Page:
I use my practice plan and accountability from assistants to try to stay on schedule as much as possible. Sometimes coaches will meet to discuss if we need to move on or stay with “this” activity and instead drop something else from the plan for that day. We use the clock only for certain competitions or situations. Maybe partly because we don’t always have managers there to run it and I hate having assistants run it when I need them on the floor with me.July 14, 2020 at 10:23 pm #176337AnonymousInactive
I love this discussion. I can have a hard time staying on time also so I have gone to a Non-negotialble/emphasis/if there is time model. The non-negotiables we do no matter what and we do them first to make sure they get done. The emphasis is what we want them to get out of practice so we teach and drill that as best we can. The if there is time is the add on’s to that day. Most of the if there is time stuff will be an ephasis down the road but not on that day. I learned from a coach a long time time ago if you want to spend an hour on shell do it four days in a row for 15 minutes. Dont do it for an hour on monday. That has paid off for us.July 15, 2020 at 5:21 pm #176338AnonymousInactive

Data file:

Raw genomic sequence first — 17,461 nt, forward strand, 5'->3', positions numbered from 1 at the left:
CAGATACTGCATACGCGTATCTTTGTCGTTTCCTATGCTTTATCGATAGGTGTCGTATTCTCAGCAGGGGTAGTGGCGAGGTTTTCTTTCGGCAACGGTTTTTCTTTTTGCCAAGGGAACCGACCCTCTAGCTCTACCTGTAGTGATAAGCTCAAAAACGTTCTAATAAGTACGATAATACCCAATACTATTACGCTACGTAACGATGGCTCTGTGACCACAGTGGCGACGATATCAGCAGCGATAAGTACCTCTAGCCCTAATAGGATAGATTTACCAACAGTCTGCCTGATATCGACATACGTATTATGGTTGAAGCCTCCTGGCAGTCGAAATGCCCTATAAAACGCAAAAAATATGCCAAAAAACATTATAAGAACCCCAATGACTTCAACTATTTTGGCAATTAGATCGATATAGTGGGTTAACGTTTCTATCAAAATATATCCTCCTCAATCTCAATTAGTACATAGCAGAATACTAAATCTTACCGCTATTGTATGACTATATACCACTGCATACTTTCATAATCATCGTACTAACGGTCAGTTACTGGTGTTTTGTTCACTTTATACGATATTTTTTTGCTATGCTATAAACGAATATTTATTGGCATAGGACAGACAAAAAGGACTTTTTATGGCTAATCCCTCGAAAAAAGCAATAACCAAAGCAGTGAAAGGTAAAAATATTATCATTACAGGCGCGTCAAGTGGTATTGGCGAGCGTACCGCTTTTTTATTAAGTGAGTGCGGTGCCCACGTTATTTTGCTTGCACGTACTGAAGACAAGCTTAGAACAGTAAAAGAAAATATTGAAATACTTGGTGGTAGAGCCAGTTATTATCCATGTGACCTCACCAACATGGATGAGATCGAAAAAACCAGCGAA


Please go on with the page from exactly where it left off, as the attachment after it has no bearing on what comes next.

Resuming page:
@Jared GillilandThis is a really good discussion. I think practice is like the game of basketball, a lot of ways to go about it and they can all be successful. Time management for me would be a challenge without at least a time guideline. I am like @Nelson Handel I could get hung up on a particular area and spend too much time on it trying to get it perfected. I make out a timed practice plan to try and stay on track. I like @Gregg Feddes I prioritize segments of practice.